Three Ways You Can Cut the Tax Stress of RMDs

You have to take them, but there are strategies you can apply to prevent required minimum distributions (RMDs) from stressing you out in retirement.

An older woman looks happy as she meditates while sitting on her living room floor.
(Image credit: Getty Images)

Making tax-deductible contributions to your retirement accounts can seem like a luxury. However, they might become a burden in retirement if you don’t plan ahead.

If you’ve been saving in a 401(k) or other employer-sponsored retirement plan, a traditional IRA or other IRA-based plans, Uncle Sam will eventually come knocking for the tax revenue in the form of required minimum distributions (RMDs). An RMD is the minimum amount you must withdraw annually to avoid a tax penalty. The account owner is taxed at their income tax rate at the time of the withdrawal on the amount of the withdrawn RMD. The income from your RMD will be added to all your other taxable income to determine how much income tax you must pay for the year.

RMDs can hit you hard in retirement when you have to start withdrawing those funds annually, especially if you have a pension or other forms of taxable income that you already must consider when calculating your annual tax bill. The age at which you must start taking RMDs is 73, after Congress raised it in 2022 from 72. It will increase to age 75 in 2033.

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Taking RMDs can:

  • Push you into a higher tax bracket
  • Cause your Social Security to be taxed at a higher rate
  • Result in increased Medicare premiums
  • Increase net investment income surcharges
  • Raise your alternative minimum taxes

Managing your RMDs is the key to advanced tax planning and may save you significant taxes in retirement. Here are some strategies to help reduce or eliminate your RMDs:

1. Roth IRA conversion

Converting even a portion of your traditional IRA or retirement plan to a Roth IRA may offer significant financial advantages, partly because the money that is in a Roth IRA is not subject to RMDs. Any money you convert from a traditional 401(k), IRA or 403(b) to a Roth IRA or Roth 401(k) is not subject to RMDs and all of the growth on the account from the day of the conversion and all withdrawals from the Roth by you or your heirs will be completely tax-free. Withdrawals from a Roth IRA are tax-free as long as you are age 59½ or older and the account is at least five years old.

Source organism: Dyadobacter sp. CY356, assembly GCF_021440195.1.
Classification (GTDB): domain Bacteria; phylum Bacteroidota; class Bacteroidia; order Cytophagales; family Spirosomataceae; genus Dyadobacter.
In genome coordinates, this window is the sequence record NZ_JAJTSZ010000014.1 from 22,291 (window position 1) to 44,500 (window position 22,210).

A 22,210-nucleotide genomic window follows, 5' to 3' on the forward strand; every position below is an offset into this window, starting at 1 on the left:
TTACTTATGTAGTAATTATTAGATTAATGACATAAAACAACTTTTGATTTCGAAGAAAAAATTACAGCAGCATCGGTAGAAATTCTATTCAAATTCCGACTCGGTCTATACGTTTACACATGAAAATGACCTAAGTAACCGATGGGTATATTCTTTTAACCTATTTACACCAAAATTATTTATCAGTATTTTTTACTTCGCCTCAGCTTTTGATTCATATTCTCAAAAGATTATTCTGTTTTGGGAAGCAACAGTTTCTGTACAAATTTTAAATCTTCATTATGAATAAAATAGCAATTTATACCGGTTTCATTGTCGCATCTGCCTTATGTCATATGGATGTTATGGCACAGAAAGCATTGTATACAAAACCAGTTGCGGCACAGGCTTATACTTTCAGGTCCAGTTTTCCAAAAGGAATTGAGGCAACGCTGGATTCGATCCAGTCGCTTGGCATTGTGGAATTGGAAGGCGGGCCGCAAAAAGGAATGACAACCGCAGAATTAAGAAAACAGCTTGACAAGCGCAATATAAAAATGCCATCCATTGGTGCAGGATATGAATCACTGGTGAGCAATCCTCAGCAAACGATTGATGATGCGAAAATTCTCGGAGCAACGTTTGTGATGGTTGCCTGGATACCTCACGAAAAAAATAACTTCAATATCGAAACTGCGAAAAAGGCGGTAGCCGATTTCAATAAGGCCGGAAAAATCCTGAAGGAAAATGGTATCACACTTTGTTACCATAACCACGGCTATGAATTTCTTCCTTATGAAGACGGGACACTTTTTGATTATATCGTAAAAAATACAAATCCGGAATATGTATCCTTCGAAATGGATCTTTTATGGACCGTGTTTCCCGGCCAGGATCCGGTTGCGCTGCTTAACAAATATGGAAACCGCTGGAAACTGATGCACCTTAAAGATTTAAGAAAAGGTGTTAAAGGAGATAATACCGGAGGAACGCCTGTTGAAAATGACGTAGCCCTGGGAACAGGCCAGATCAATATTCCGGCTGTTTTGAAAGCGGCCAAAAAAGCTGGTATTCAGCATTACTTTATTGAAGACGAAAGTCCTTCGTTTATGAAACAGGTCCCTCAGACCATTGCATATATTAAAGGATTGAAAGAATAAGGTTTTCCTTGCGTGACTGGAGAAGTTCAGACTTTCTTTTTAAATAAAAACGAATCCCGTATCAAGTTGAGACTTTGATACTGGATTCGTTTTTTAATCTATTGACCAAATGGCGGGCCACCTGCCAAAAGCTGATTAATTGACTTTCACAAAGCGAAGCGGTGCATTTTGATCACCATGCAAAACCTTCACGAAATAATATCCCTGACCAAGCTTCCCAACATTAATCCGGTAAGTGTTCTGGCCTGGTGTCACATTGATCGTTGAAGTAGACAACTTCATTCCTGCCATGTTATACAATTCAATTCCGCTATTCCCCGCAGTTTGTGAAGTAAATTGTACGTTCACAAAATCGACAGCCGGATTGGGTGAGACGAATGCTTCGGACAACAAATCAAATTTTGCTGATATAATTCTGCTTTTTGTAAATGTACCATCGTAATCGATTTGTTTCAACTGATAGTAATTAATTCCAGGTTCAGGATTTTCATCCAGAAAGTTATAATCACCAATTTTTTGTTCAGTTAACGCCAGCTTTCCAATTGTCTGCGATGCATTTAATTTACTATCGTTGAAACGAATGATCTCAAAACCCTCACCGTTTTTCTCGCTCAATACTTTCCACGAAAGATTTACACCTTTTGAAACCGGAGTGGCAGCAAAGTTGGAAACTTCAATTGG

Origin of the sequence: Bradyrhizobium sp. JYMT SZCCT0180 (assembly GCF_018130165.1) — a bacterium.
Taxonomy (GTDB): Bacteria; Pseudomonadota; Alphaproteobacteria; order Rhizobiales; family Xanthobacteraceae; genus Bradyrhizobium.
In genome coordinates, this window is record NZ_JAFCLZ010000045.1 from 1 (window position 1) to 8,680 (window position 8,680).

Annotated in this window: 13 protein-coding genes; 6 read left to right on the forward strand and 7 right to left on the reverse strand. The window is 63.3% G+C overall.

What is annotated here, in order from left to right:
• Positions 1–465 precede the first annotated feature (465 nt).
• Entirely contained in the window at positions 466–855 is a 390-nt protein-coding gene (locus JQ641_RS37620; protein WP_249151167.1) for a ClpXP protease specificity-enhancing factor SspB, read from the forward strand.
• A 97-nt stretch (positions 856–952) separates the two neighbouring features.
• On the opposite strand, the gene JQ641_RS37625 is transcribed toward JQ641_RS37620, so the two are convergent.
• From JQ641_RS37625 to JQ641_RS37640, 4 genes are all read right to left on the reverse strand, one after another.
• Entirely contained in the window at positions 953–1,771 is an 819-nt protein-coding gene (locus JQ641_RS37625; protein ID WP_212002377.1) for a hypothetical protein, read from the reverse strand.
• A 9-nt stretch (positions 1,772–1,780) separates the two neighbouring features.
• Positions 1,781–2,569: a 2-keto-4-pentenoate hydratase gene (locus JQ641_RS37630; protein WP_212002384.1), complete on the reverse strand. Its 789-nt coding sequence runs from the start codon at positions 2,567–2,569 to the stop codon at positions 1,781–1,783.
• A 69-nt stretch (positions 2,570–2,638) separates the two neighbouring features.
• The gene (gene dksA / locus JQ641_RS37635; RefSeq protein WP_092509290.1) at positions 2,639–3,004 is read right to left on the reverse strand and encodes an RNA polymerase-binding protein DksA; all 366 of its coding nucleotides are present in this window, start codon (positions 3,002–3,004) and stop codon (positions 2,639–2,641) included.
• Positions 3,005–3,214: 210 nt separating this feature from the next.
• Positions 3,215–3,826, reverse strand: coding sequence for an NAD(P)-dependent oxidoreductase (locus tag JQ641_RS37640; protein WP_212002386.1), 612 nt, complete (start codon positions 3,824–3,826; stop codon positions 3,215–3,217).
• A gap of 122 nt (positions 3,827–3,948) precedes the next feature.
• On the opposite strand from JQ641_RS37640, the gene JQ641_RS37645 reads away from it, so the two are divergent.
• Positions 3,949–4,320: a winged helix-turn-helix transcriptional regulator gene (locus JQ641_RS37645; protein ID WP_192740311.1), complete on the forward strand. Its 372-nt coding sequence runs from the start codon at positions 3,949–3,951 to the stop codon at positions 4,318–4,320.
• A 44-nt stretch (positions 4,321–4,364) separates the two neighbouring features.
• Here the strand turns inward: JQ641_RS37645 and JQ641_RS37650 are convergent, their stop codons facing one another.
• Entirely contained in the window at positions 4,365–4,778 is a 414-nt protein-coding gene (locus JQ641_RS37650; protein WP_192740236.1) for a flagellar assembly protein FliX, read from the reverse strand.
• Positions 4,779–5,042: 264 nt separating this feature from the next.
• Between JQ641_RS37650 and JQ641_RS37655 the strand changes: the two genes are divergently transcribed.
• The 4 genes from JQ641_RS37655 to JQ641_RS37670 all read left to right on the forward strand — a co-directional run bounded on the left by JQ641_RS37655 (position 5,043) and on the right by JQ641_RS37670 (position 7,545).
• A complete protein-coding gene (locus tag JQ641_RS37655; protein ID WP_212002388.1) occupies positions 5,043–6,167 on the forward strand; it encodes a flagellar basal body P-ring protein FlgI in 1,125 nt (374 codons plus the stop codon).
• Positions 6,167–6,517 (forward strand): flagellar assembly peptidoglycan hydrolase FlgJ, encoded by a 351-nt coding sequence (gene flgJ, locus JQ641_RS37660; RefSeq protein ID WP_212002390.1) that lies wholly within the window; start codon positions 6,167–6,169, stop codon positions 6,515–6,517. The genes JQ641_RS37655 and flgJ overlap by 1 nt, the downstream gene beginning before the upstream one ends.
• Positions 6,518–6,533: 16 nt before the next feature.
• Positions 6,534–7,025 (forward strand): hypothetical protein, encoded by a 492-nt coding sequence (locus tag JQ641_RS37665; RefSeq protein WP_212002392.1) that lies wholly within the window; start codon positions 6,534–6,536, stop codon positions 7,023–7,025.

The rationale for doing a Roth conversion is that you want to pay the tax now (on the amount converted in a given year) rather than later in retirement when tax rates may be higher. Converting now allows you to take more control of your taxes. Wouldn’t you rather pay taxes at today’s known tax rates on the amount you convert, rather than pay taxes on larger account balances later in retirement at unknown future tax rates?

With advanced tax planning, you may be able to convert just enough of your traditional plans to Roth IRAs so that the new, lower RMDs won’t push you into a higher income tax bracket.

A key to understanding Roth conversions: valuing wealth in terms of purchasing power instead of total dollars.

When we think about money, we usually think in terms of having more dollars is better. Right? We all want our account balances to be as high as we can get them. I’m going to challenge that belief by suggesting to you that having “the most money” is not the best way to measure your affluence or wealth. I believe that the best way to measure wealth, or affluence, is by assessing your total purchasing power, not your total dollars.

Let’s say you have $1 million in a traditional IRA. Even though you have that amount in dollars, you do not have $1 million in purchasing power. This is because the money in the traditional IRA or 401(k) is tax-deferred, not tax-free, and you will have to pay income tax when you take money from that IRA.

So, even though the total dollar amount of your IRA is $1 million, you may have far less than $1 million available to you to spend and enjoy. You have a big fat IOU to the IRS on that IRA that must be paid before you can reap the benefits from that account. Understanding the concept of purchasing power is crucial to truly understanding the benefits of a Roth IRA conversion.

2. Qualifying longevity annuity contract (QLAC)

In July 2014, the Treasury Department relaxed the RMD rules, reflecting the government’s desire to encourage individuals to prepare financially for retirement. The new rules allow you to buy a longevity annuity with your IRA money and not have to worry about including the value of that IRA qualifying longevity annuity contract (QLAC) in your RMD calculations from age 73 up to 85.